It’s also a good idea to specialize in types of pest removal that competitors don’t offer. For example, if you’re the only business that handles snakes, you’ll land every snake removal job in town.

10. Get clients with pest control marketing

Pest control marketing helps you get noticed, build a healthy client list, and start earning revenue.

You’ll be competing with a lot of other pest control companies, so put together a quick marketing plan to make sure your business stands out. Here are a few ideas to get you started:

  • Get on social media. Set up a Facebook business page, Twitter profile, or Instagram account, then post often and have conversations with followers. You can also connect with your community and advertise your services in local Facebook or Nextdoor groups.
  • Build a pest control website that helps you look professional, shows off your services and work, and makes it easy for customers to book services online.
  • List your business for free on Google Business, Yelp for Business, Bing Places, and other online directories that connect pest control businesses with potential customers. You can also use paid lead generation sites like Thumbtack, Angi, or HomeAdvisor.
  • Earn word of mouth marketing by starting a customer referral program and asking satisfied customers to leave you an online review.
  • Print pest control flyers, leave door hangers, or reach new customers door-to-door with postcard marketing in the neighborhoods where you want to work. You can also leave behind yard signs after finishing a job, if customers are okay with it.
  • Buy business cards, branded uniforms, and a vehicle wrap for your company truck. This makes your business look polished and professional. You can brand quotes, invoices, emails, and other materials, too.
  • Network with other business owners and connect with potential customers by joining your local business association, taking part in community events, and promoting your business to everyone you meet.

When you have more experience and budget, create pest control ads and run them on Facebook, Google Local Services, and other online advertising platforms.

Whatever way you advertise your pest control business, make sure you’re choosing channels where your audiences spend time. That’ll give you the biggest bang for your buck.

11. Hire pest control employees

As time goes on, your pest control business will get more and more jobs—and you won’t be able to complete them all yourself. It’s time to hire some help.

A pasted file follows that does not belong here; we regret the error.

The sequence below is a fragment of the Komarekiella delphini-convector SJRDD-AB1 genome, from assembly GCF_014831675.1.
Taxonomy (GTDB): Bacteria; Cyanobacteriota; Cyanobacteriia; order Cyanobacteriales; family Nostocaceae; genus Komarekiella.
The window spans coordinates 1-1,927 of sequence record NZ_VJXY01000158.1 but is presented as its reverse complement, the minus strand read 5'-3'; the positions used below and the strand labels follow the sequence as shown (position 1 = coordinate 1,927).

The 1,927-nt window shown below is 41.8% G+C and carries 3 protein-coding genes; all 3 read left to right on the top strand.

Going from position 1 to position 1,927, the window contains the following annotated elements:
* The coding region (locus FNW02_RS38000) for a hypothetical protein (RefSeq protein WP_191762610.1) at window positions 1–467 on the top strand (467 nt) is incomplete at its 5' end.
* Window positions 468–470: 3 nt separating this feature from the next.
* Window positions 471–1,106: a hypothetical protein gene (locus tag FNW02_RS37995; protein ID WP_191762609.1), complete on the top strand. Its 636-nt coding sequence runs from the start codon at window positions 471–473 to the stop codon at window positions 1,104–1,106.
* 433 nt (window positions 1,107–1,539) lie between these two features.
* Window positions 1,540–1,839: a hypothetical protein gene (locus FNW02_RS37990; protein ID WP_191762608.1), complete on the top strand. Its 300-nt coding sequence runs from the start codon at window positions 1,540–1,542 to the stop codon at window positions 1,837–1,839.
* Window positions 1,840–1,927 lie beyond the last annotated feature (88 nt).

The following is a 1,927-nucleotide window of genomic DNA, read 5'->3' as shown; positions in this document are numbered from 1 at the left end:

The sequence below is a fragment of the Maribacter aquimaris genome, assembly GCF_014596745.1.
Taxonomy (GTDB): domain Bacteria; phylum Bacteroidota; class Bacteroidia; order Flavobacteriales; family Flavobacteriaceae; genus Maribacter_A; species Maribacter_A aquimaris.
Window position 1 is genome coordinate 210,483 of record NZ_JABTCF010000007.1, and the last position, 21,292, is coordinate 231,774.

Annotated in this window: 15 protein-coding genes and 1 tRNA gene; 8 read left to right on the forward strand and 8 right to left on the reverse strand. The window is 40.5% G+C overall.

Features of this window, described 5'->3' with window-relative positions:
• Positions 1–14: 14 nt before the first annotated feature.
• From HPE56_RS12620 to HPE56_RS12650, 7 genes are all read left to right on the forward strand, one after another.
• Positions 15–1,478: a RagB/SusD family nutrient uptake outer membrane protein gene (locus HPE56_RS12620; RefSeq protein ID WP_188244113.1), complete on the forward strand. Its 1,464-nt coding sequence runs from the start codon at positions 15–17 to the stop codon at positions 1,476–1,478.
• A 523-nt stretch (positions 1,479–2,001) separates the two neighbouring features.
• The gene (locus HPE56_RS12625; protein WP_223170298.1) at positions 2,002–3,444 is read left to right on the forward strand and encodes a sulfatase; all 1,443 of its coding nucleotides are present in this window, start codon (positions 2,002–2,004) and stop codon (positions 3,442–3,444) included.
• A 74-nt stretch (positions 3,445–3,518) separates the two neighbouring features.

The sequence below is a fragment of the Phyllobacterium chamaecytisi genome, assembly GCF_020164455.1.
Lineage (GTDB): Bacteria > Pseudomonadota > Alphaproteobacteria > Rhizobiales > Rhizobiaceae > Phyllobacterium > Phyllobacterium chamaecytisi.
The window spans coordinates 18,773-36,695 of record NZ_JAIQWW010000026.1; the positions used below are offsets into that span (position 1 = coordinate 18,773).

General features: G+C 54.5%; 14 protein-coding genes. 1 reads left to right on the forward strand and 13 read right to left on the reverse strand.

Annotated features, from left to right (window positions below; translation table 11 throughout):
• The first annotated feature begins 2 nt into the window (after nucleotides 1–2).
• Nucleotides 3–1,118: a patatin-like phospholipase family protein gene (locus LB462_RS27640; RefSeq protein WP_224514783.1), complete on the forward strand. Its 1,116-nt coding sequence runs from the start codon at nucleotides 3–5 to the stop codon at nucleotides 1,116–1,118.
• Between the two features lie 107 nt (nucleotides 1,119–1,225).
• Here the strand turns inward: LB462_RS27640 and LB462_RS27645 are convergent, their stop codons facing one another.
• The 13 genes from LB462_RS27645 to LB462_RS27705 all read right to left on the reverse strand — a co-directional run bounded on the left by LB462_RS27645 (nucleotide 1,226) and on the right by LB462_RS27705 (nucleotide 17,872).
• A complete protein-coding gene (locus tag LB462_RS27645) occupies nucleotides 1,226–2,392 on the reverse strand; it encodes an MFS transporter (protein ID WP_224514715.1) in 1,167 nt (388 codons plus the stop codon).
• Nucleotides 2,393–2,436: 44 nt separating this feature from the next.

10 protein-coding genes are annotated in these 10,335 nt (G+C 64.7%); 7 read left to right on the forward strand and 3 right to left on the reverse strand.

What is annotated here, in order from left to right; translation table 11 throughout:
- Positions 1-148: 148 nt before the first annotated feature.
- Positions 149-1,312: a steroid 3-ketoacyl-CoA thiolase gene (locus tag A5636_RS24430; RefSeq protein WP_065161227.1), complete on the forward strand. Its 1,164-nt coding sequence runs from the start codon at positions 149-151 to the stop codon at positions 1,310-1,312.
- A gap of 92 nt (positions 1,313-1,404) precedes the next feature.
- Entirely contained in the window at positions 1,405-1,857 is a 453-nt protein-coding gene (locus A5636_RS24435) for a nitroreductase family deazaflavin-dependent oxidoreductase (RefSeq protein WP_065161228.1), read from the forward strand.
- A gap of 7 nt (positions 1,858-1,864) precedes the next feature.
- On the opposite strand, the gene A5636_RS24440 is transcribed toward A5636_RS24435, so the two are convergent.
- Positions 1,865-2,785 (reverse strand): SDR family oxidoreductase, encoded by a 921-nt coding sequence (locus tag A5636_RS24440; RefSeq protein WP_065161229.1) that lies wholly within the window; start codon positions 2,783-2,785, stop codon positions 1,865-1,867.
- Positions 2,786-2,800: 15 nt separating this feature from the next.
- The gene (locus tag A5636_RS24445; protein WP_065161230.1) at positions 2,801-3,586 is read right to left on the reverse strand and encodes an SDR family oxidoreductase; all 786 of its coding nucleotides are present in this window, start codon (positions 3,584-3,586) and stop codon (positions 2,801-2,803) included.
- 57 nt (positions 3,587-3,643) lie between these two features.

Follow these steps to hire your first employee for your pest control company:

  1. Figure out if you need part-time or permanent employees, and how much your business can afford to pay them. Think about if you want to hire a subcontractor or employee.
  2. Write a pest control job description for the new position that includes the role, responsibilities, qualifications, and personality traits that would make a job candidate successful.
  3. Share your job posting with the world. Post it on online job boards like LinkedIn and Indeed, and make it easy for potential employees to apply.
  4. Make a shortlist of the best candidates, book interviews with them, and ask interview questions that will help you find the right technician for your pest control business.
  5. Make an offer to your top candidate, then train them to handle pests just as well as you.

The process of hiring an employee can take 2–12 weeks, depending on the job market in your area. It’s okay to wait to hire until you find the right person—you can’t rush a good fit.

READ MORE: Stan Genadek’s top 7 small business hiring tips

12. Run your pest control business like a pro

Once you start bringing in work, you’ll need to manage each job professionally. Here’s how pest control software like Jobber can help you run a smooth operation:

  • Manage clients: Store your clients’ details in Jobber’s CRM, including their name, address, pest history, chemical use and more, all in one place.
  • Track chemicals: Track how often you use specific products on any property or for any client with chemical tracking and reporting.
  • Send quotes: Send custom, professional-looking quotes and get notified when clients open or approve them.
  • Accept tips and get paid 4x faster: Jobber provides convenient, touchless payment options for your customers—with no hidden fees. Plus, customers tip an average of 15% on their invoice when paying online.

READ MORE: Repelling pests and making gains: using tech to grow 1800% in 5 years

Ready to roll? Start spraying and get your customers paying—and use Jobber to keep it all organized.

Originally published July 2019. Last updated April 19, 2024.